These vampires don't sparkle. This is more like it. I've always wished there were more movies where vampires were utter beasts instead of woeful fops, and 30 Days of Night gave me exactly what I wanted.
The graphic novel, by the legendary team of Steve Niles and Ben Templesmith, was a masterpiece of twisted comics storytelling, with a tight script and disturbing artwork that perfectly captured the chill of the setting and the madness of events that unfold in its pages.
When the movie was greenlit, many fans were worried that the film would be a poor imitation of that stupendous first graphic novel in the 30 Day of Night series, but when the film hit, those worries were largely silenced. 30 Days of Night is a violent, brutal and scary movie that hits all of the beats of the graphic novel, and also does a grand job of translating Ben Templesmith's gorgeous and unnerving artwork into moving images.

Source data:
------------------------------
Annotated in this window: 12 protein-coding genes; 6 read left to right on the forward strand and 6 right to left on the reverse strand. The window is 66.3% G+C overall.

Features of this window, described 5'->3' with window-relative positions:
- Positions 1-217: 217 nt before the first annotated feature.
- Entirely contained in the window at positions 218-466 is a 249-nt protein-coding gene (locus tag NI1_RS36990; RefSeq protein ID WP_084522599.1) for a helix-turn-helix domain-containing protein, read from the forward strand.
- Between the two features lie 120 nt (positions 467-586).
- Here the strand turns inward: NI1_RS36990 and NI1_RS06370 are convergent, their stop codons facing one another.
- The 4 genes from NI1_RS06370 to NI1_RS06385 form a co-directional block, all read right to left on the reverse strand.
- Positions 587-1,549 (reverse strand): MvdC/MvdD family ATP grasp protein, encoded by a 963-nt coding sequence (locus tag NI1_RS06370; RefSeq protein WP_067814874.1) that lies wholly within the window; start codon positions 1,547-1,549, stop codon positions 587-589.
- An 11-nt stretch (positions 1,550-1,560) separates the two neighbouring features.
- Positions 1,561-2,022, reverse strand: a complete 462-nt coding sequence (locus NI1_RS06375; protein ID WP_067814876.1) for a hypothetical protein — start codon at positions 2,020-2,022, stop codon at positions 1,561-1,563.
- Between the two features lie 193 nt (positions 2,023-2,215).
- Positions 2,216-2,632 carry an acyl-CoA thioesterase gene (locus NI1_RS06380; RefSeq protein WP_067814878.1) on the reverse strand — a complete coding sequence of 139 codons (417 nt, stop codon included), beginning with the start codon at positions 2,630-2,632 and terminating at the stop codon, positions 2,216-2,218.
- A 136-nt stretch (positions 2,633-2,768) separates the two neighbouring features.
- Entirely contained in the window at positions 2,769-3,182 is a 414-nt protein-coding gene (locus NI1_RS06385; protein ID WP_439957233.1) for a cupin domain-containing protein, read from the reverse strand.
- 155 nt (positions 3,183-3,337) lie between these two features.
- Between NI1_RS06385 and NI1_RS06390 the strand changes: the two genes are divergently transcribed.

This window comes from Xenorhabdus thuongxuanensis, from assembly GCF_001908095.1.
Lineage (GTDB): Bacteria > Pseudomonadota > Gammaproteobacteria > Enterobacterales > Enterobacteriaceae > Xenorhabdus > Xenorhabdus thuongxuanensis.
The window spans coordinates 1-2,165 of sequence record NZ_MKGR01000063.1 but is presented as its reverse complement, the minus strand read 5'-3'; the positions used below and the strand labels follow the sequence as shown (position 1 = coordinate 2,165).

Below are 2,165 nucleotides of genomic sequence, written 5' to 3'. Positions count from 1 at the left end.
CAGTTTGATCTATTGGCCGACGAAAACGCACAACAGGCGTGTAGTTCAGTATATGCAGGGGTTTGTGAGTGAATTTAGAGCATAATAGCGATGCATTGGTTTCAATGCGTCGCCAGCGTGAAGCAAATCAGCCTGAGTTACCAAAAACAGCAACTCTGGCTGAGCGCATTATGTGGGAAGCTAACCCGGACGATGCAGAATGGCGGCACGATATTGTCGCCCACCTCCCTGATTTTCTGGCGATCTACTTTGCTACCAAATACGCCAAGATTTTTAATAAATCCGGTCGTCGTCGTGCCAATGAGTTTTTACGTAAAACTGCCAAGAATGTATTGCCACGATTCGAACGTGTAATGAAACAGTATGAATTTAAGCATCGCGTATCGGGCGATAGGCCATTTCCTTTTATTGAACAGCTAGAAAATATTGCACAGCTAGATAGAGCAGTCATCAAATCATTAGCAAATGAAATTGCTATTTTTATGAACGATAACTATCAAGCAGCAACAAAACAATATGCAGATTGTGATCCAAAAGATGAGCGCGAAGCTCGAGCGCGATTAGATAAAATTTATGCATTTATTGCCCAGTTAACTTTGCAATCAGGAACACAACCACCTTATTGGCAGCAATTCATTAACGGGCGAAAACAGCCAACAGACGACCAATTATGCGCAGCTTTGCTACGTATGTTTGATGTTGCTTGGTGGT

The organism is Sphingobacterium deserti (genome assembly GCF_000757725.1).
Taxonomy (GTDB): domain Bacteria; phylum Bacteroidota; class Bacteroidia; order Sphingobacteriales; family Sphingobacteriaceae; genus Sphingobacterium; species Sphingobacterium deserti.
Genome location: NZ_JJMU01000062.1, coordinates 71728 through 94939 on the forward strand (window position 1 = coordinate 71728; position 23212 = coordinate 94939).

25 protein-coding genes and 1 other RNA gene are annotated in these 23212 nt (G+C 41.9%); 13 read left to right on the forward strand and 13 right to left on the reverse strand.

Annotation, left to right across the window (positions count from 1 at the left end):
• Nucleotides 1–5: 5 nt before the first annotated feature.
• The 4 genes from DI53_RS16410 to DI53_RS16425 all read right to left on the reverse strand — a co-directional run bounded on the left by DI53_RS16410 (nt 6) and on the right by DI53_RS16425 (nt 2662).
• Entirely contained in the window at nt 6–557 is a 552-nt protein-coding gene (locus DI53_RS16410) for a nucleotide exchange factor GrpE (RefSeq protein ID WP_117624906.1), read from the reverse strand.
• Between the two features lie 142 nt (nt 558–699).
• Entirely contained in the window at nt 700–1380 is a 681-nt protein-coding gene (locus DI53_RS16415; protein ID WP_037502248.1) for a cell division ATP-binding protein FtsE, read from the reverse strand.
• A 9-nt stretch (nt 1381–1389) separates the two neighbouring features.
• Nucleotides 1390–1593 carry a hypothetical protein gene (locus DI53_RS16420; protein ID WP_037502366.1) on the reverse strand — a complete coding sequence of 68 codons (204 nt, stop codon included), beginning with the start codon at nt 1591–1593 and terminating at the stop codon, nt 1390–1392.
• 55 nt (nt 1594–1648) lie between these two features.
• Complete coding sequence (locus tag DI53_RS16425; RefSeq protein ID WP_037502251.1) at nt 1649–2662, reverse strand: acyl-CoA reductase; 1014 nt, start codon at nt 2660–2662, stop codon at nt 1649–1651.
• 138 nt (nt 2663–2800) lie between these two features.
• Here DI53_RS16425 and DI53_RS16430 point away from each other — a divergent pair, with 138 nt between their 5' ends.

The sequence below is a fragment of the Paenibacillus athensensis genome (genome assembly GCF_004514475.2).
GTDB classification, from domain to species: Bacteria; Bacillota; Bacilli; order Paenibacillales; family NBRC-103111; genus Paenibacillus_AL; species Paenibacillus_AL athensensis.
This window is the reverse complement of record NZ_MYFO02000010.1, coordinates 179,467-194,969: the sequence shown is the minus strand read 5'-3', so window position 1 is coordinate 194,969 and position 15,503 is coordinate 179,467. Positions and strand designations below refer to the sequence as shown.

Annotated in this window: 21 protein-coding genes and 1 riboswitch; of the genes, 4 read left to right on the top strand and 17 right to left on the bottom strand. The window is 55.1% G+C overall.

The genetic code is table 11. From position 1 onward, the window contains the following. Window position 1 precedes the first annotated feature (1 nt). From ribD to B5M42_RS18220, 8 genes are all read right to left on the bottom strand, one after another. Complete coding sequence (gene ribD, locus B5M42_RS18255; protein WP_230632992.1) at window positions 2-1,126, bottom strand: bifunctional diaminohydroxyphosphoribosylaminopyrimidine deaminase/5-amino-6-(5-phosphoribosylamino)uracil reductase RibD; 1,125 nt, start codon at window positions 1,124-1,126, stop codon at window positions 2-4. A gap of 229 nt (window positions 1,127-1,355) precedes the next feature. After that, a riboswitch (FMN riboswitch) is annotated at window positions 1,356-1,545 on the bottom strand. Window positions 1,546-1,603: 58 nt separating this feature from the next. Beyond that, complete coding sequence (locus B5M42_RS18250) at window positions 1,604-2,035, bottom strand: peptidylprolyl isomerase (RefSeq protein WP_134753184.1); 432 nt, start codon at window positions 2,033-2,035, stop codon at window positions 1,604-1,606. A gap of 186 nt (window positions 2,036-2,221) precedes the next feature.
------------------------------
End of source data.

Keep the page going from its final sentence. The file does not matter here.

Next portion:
Josh Hartnett and Melissa George are superb in the lead roles. I'm not a fan of either of them really, but they're on fine form here, as are the rest of the cast as their characters are put through all hell while fending off a horde of animalistic vampires.
The limited colour palette of the film gives the tale the same washed out, nightmarish quality as the source material, and the little CG touches on the faces of the vampires are subtle enough to pull them out of normal proportion while keeping them grounded in reality.
The pacing and direction are excellent, tension winding tighter and tighter until that marvelously downbeat ending. This is far from being a fluffy, romantic vampire flick. These vamps are utter, demented bastards that deserve to be feared. There's blood, characters you give a toss about, a frightening location and a relentlessly claustrophobic story that deserves every bit of praise it gets. 30 days of Night is certainly the best widely released vampire film that there's been in a very long time indeed. Take a bite.